BEAUTÉ BRUT: Brazilian Museum of Sculpture

Paulo Mendes da Rocha’s Brazilian Museum of Sculpture in São Paulo, Brazil is a simple yet provocative design that uses a large beam to give the museum a presence, while also fulfilling the need for shade and shelter for the exterior plaza. (Archidose)

Though MuBE took shape in the late 1980s, significantly after Brutalism’s heyday, it is a striking example of the Paulista School style—the international movement’s Brazilian iteration. As such, Mendes da Rocha—who received a Golden Lion at this year’s Venice Architecture Biennale and the 2006 Pritzker Prize—embraced the large-scale, bulky forms that raw concrete naturally facilitates, manifested in the nearly-200-foot beam atop the museum. Containing offices, an art school, and open, concrete galleries, the museum itself is built largely below ground, so as to respect the surrounding green space. (Rachel Lebowitz)

 

Image Credits: Archdaily, Danda, Artsy

 

Labadie Collection: Hidden Treasures Now Online!

A very timely collection has been released online by University of Michigan, Labadie Collection, reminding the US its resistance history!

 

We are excited to share with everyone these Labadie Collection posters. Acquired over the past 100 years, they range in topics from anarchism (our strongest collecting area) to civil liberties, anti-colonialism, anti-war/pacifism, feminism, labor, youth and student protest, ecology, Occupy, and more. Due to their format, until now, we have only been able to provide very limited access. Our hope is that they will get more use now that everyone can view them. (UMICH)

 

Good job UMICH, click here to amaze yourselves 😉

A New Goldmine: David Rumsey Map Collection

I have recently found this goldmine! David Rumsey Map Collection!

An amazing collection of high resolution maps to download. Check it out!

The historical map collection has over 67,000 maps and images online. The collection includes rare 16th through 21st century maps of AmericaNorth AmericaSouth AmericaEurope,Asia,Africa, Pacific and the World.

 

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Beauté Brut: The Barbican Estate, London

A spring strut through the Barbican estate, London

Barbican Estate by Chamberlin, Powell and Bon

Barbican Estate by Chamberlin, Powell and Bon

Barbican Estate by Chamberlin, Powell and Bon

Barbican Estate by Chamberlin, Powell and Bon

Barbican Estate by Chamberlin, Powell and Bon

Barbican Estate by Chamberlin, Powell and Bon

Barbican Lakes, Photography: Iamashbash

 

The Barbican Housing Estate is a residential development in a central part of London called the ‘Square Mile’. The Square Mile is the historical centre of London, where the original city of the Middle Ages grew out from. It is called the Square Mile because the original fort wall that protected the City encloses an area that is roughly one square mile.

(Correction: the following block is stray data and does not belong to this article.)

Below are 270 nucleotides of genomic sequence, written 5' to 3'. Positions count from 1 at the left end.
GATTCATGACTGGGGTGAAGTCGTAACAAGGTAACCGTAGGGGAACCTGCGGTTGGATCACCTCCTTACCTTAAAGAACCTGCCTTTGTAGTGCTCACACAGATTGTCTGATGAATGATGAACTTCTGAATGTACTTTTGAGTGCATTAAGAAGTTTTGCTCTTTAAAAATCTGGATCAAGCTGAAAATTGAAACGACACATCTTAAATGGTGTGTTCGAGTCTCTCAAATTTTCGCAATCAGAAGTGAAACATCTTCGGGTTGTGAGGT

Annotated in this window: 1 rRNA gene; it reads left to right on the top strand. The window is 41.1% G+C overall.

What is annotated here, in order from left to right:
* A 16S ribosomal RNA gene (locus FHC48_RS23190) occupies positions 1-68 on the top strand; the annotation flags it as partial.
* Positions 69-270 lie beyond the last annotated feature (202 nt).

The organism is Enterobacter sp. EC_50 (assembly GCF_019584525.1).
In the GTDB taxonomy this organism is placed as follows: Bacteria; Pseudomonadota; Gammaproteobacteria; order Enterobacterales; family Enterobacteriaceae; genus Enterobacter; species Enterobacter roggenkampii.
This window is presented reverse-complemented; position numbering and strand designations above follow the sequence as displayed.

The Barbican Housing Estate contains 2,013 flats and houses, is built round a lake and a collection of gardens. It hosts the largest arts centre in Europe in the heart of the development, the Barbican Arts Centre. (The Barbican Housing Estate)

 

Image credits: barbican.org.ukdazeen, urban75, thespaces.comWalking Tour of Barbican

 

Beauté Brut: The Alexandra Road, London

Alexandra Road Estate

Architectural Press Archive / RIBA Library Photographs Collection

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Alexandra and Ainsworth Estate 7, South Hampstead, London, Neave Brown, Camden Council’s Architects Department, 1972-1979 Photo: Simon Phipps:

Residents on the Alexandra and Ainsworth Estate have made a documentary film exploring the ideas behind the design of their landmark estate and in the process interviewed neighbours, the architect who designed the estate and others. An intergenerational group of residents worked with arts and educational charity, digital:works, to decide on themes and questions to explore. Throughout the production the residents learnt practical film making skills, conducted interviews and operated the camera and sound.
Rowley Way speaks for itself. (rowleyway.org.uk)

Image Credits: bdonline, municipaldreams, greatbuildings, camden50alexandraandainsworthlondon-architecturenew-brutalism

Beauté Brut: Trellick Tower, London

Lost Destination: Trellick Tower

File:TrellickTower2.jpg

 

Whenever space is enclosed a spatial sensation will automatically result for persons who happen to be within it… it is the artist who comprehends the social requirements of his time and is able to integrate the technical potentialities in order to shape the spaces of the future. – Ernö Goldfinger, Architect of Trellick Tower

Image Credits: Steve, Dorothy, Galinsky, Guardian